Example – Methyl Mercaptan
This month our example is Methyl
Mercaptan, which has a chemical formula of
(CH3SH). Methyl Mercaptan is listed under the
UN # (United Nations Number) by the US Department of
Transportation: UN 1064. Methyl Mercaptan is listed as
CAS# (Chemical Abstract Service Number) 74-93-1.
Persons exposed only to Methyl
Mercaptan pose little risk of secondary contamination to
personnel outside the Hot Zone.
Methyl Mercaptan is a colorless
flammable gas with unpleasant odor described as rotten
cabbage. It is easily ignited. When heated to
decomposition, it emits highly toxic fumes and flammable
vapors. Vapors from liquified Methyl Mercaptan gas are
heavier than air and may collect in low-lying areas.
Olfactory fatigue may prevent adequate warning of
Methyl Mercaptan is highly irritating
when it contacts moist tissues such as the eyes, skin,
and upper respiratory tract. It can also induce
headache, dizziness, nausea, vomiting, coma, and death.
Ingestion of Methyl Mercaptan is unlikely since it is a
gas at ambient temperatures.
Methyl Mercaptan is produced by the reaction of
hydrogen sulfide with methanol. It is used as a gas
odorant; an intermediate in the production of
pesticides, jet fuels, and plastics; in the synthesis of
methionine; and as a catalyst.
flammable gas at room temperature
properties: Odor does not provide adequate warning
Molecular weight: 48.1
point: (760 mm Hg) = 43 °F (6 °C)
Freezing point: -186
°F (-123 °C)
(liquid): 0.87 at 0 °C
pressure: 1,520 mm Hg at 26 °C
density: 1.66 (air = 1)
solubility: 23.3 g/L at 20 °C
flammable limits 3.9% to 21.8% at room temperature
include methanethiol, mercaptomethane, thiomethanol,
methyl sulfhydrate, and thiomethyl alcohol.
Incompatibilities: Methyl mercaptan is
incompatible with strong oxidizers, bleaches, copper,
aluminum, and nickel-copper alloys.
At room temperature (above 43 °F), Methyl Mercaptan
is a colorless gas with an unpleasant odor described as
rotten cabbage. It is slightly soluble in water. It is
generally shipped as a liquefied compressed gas. When
heated to decomposition, it emits toxic fumes, such as
sulfur dioxide, and flammable vapors. Methyl Mercaptan
should be stored in cool, well-ventilated places. The
main toxic effect of exposure to Methyl Mercaptan is
irritation of the respiratory airway, skin, and eyes.
Standards and Guidelines
(permissible exposure limit) = 10 ppm (20 mg/m3) NIOSH REL
(recommended exposure limit) = 0.5 ppm
IDLH (immediately dangerous to life or health) = 150 ppm
ERPG-2 (maximum airborne concentration below which it is
believed that nearly all persons could be exposed for up
to 1 hour without experiencing or developing
irreversible or other serious health effects or symptoms
that could impair their abilities to take protective
action) = 25 ppm.
Routes of Exposure
Inhalation is the major route of exposure to Methyl
Mercaptan. An odor threshold of 0.002 ppm has been
reported for Methyl Mercaptan, but olfactory fatigue may
occur and thus, it may not provide adequate warning
of hazardous concentrations. Vapors of liquified
Methyl Mercaptan gas are heavier than air and spread
along the ground. Exposure in poorly ventilated,
enclosed, or low lying areas can result in asphyxiation
because of respiratory paralysis.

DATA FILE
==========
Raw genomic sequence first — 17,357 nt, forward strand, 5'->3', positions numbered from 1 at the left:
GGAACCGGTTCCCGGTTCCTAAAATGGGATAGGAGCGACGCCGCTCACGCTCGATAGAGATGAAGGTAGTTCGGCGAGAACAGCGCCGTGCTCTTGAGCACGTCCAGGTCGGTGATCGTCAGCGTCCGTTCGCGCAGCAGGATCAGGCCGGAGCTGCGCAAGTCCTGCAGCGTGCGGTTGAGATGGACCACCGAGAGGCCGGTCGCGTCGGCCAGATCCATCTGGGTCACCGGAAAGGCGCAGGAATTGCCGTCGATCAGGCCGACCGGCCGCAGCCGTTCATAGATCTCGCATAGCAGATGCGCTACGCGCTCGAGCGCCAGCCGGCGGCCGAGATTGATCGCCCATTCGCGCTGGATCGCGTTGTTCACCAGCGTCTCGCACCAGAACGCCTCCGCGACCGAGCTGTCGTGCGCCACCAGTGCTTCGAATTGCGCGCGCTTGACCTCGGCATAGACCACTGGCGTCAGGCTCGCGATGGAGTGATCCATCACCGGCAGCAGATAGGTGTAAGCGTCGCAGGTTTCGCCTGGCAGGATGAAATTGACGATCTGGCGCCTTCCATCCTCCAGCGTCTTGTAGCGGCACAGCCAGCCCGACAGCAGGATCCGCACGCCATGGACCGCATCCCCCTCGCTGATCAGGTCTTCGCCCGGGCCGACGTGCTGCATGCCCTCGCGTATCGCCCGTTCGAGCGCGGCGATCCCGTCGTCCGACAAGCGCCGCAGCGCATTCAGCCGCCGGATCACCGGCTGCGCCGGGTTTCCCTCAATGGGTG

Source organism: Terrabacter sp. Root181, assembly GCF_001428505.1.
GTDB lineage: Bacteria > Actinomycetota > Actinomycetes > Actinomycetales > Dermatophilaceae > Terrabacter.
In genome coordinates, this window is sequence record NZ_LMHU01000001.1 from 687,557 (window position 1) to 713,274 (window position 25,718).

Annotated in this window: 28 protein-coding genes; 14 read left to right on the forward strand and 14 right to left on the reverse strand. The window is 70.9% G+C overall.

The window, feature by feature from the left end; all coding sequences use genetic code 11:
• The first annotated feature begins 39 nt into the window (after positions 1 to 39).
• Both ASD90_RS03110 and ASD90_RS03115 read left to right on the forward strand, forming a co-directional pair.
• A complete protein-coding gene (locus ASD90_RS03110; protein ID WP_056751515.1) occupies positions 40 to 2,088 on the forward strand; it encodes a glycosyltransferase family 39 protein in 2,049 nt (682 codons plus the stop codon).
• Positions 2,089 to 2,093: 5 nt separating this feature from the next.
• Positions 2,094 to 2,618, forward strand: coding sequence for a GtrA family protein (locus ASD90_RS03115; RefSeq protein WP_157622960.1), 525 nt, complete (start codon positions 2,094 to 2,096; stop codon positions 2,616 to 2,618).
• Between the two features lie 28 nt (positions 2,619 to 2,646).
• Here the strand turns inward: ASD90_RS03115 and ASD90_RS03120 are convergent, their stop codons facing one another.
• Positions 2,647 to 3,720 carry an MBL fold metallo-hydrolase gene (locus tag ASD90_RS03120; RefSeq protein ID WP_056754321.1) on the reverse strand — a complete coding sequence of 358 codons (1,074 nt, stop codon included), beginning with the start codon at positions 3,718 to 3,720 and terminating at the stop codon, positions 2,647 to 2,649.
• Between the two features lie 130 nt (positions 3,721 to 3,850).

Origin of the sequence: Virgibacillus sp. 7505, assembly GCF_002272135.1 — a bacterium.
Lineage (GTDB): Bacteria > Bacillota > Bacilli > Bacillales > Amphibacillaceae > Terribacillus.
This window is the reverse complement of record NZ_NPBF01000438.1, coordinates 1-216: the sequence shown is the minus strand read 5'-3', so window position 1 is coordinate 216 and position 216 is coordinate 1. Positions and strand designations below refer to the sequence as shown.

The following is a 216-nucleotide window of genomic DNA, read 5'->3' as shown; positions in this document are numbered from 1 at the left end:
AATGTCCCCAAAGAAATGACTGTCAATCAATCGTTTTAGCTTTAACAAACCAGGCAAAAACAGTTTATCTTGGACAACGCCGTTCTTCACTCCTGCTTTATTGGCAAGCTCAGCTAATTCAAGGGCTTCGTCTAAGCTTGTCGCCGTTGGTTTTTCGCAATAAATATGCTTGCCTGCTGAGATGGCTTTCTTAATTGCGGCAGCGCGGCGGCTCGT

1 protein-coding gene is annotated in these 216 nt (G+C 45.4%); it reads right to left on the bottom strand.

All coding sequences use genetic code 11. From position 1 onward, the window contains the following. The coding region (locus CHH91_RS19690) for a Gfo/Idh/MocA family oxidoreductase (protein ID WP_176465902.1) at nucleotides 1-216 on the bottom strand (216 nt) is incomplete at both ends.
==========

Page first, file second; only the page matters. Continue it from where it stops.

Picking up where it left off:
exposed to the same levels of Methyl Mercaptan as adults
may receive a larger dose because they have a greater
lung surface area:body weight ratios and higher minute
volume:weight ratios. In addition, they may be exposed
to higher levels than adults in the same location
because of their short stature and the higher levels of
Methyl Mercaptan found nearer to the ground.
Contact Direct contact with liquid Methyl Mercaptan
or the gas may cause frostbite injury or irritation of
the eyes and skin.
Ingestion is unlikely to occur because Methyl
Mercaptan is a gas at room temperature.
Methyl Mercaptan gas is irritating to
the eyes, skin, and respiratory tract. Edema of the
airway and lungs can occur. Other possible effects
include headache, dizziness, tremors, and seizures, and
nausea and vomiting, and lack of coordination. The gas
is rapidly absorbed in the lungs. Skin and eye
absorption are minimal; however, upon direct contact
with eyes or skin, liquified Methyl Mercaptan will
likely cause frostbite injury.
Methyl Mercaptan is a central nervous
system depressant that acts on the respiratory center to
produce death by respiratory paralysis.
Individuals with pre-existing
respiratory, cardiac, nervous system, or liver
impairment may be more susceptible to exposure to Methyl
Exposure Methyl Mercaptan inhibits mitochondrial
respiration by interfering with cytochrome c oxidase. It
also inhibits several enzyme systems such as carbonic
anhydrase, beta-tyrosinase, and sodium+,
potassium+ATPase. The enzyme inhibition appears to be
related to a thiol-metal interference.
do not always respond to chemicals in the same way that
adults do. Different protocols for managing their care
may be needed.
Acute inhalation exposure can irritate the mucous
membranes of the respiratory tract. This may cause
cough, dyspnea, a sensation of tightness of the chest,
and subsequent cyanosis. Respiratory depression, apnea,
and pulmonary edema were observed in animals.
may be more vulnerable to gas exposure because of
relatively higher minute ventilation per kg and failure
to evacuate an area promptly when exposed.
Severe hemolytic anemia may occur in people with
glucose-6-phosphate dehydrogenase deficiency.
Restlessness, headache, staggering, and dizziness
may develop; severe exposure may lead to convulsions and